Just as love doesn't need a reason, grief has
no language. Which is why standing in this yard
of a stranger brought to me, not by life but by
her death, something stirs in my heart - a kind
of confused sadness - that looks for a means of
expression but finds none.
I didn't even know her name.
And I am not at this teenage girl's funeral because
she touched me, but because she touched others
I love. And it is their faces I am looking away
from in this funeral parade because, despite the
peculiar familiarity that has become my life in
Armenia, I don't feel as if I've earned the right
to share sorrow here.
The faces I know are usually alight with life
as I've seen them across filled tables at their
homes or at weddings or holiday parties. And they
are the faces of these who call me their "chief"
but whom I call colleagues who, in this community
of the grieving, I am meeting for the first time.
There are members of this family I have danced
with, made toasts to, exchanged gifts with. Now
these reddened eyes and sunken cheeks belong to
those made strangers to me by my inability to
say how sorry I am. As if language could do that.
Here, at least it is my excuse.
This whole yard is a circle of sorrow, of women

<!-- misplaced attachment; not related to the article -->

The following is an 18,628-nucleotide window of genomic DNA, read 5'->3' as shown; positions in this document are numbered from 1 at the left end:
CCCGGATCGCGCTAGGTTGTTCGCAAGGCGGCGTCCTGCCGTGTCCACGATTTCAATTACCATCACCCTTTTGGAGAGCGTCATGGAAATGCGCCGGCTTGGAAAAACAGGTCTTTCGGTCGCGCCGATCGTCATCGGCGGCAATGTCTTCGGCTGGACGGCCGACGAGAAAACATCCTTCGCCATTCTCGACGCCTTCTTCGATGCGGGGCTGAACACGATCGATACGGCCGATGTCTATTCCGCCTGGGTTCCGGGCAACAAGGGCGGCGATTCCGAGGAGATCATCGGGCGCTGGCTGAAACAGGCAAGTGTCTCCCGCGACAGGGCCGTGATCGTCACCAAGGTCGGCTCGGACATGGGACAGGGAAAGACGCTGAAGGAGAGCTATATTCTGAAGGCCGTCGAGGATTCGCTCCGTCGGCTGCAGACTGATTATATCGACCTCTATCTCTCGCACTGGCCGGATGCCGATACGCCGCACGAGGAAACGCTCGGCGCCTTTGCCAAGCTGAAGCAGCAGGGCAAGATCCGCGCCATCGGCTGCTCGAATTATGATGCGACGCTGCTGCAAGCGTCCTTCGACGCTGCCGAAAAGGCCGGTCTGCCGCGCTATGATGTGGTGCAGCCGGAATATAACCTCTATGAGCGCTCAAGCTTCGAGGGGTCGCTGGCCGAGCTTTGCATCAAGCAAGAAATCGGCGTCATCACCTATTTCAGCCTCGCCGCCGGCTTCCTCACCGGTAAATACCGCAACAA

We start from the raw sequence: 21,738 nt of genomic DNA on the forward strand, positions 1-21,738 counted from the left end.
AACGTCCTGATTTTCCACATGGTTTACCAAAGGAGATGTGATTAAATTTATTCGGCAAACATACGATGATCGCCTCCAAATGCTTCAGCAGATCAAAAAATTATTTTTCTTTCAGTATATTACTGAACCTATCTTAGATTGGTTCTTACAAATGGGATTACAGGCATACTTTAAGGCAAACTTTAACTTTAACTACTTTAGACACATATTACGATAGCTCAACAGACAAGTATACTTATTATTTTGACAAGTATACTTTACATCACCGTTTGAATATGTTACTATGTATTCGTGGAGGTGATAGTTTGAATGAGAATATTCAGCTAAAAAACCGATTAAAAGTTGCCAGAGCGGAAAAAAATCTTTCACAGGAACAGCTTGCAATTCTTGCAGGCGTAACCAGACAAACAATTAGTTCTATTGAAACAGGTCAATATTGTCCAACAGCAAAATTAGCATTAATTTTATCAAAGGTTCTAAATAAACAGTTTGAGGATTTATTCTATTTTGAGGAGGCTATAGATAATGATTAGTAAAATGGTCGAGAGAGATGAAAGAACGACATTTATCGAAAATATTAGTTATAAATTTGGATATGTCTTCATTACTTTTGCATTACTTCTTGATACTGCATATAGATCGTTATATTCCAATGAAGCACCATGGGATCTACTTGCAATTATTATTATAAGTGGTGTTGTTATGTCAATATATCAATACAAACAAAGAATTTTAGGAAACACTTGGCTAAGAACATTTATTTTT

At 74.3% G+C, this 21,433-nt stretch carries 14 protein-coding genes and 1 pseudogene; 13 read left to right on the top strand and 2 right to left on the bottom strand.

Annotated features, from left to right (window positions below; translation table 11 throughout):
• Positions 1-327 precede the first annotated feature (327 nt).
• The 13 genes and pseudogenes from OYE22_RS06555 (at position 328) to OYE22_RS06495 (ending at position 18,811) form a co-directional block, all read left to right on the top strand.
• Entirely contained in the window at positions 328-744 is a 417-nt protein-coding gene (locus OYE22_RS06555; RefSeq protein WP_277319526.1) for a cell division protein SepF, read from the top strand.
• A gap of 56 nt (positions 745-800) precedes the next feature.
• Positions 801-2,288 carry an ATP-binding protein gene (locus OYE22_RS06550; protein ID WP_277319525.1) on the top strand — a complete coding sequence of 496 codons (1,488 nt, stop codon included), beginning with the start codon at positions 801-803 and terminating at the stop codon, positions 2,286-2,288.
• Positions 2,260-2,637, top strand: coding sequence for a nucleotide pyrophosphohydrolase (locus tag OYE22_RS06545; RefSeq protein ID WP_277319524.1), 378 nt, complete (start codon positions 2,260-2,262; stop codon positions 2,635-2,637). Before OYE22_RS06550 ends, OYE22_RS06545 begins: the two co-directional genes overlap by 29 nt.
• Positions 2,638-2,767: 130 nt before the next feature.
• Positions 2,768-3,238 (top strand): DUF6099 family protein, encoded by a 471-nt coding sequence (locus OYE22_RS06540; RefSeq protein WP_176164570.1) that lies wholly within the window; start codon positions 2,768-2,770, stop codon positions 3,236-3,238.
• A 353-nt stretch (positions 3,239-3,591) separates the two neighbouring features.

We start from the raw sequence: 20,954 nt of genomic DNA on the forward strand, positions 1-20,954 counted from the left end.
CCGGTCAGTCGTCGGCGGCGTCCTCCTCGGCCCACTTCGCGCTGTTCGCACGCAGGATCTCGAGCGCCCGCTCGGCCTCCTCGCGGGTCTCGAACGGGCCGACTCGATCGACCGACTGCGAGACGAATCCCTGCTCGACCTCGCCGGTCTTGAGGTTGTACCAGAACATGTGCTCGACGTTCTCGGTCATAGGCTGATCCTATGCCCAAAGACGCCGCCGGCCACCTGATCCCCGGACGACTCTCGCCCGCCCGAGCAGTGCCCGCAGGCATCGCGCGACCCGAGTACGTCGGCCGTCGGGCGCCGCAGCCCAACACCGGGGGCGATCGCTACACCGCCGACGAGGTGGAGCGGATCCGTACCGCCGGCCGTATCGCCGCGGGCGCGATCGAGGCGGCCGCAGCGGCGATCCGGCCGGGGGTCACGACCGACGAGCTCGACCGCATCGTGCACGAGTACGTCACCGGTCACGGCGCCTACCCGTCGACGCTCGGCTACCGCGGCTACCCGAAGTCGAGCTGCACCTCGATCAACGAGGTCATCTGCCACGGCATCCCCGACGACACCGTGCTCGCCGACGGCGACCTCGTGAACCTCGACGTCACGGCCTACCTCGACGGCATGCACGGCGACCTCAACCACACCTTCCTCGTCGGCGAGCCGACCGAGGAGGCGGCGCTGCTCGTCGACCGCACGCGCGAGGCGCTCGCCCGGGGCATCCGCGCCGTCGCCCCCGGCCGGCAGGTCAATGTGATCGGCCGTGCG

leaning into each other and of men trying to find
ways to show their needlessness for support. Young
people, classmates I suppose, haul a river of
flowers from inside the building from which a
priest soon appears and then the opened coffin
and a sleeping girl.
Six men with the girl in the box on their shoulders,
turn their precious cargo around and around and
around. It is a custom here, intended I am told,
to give the dead a last chance to see all the
things in her world before the coffin lid is placed
and she sees a world none of us knows.
And as I watch this curious tradition unfold
I notice an old woman from a third-floor balcony
watching too. And I'm wondering if she thinks
what I am thinking: What order is there if the
aged should have a birds' eye view to the last
rites of a child? The girl in the box has raven
hair and smooth skin and the woman on the balcony
is gray and wrinkled. And not much makes sense
in this yard.
We stand here for maybe half an hour and during
the time my six year relationship with Armenia
finds a new layer. On the eve of an anniversary
marking 25,000 deaths as senseless as this one,
I have learned the significant difference between
grieving for a people and grieving with them.
Her name was Armine.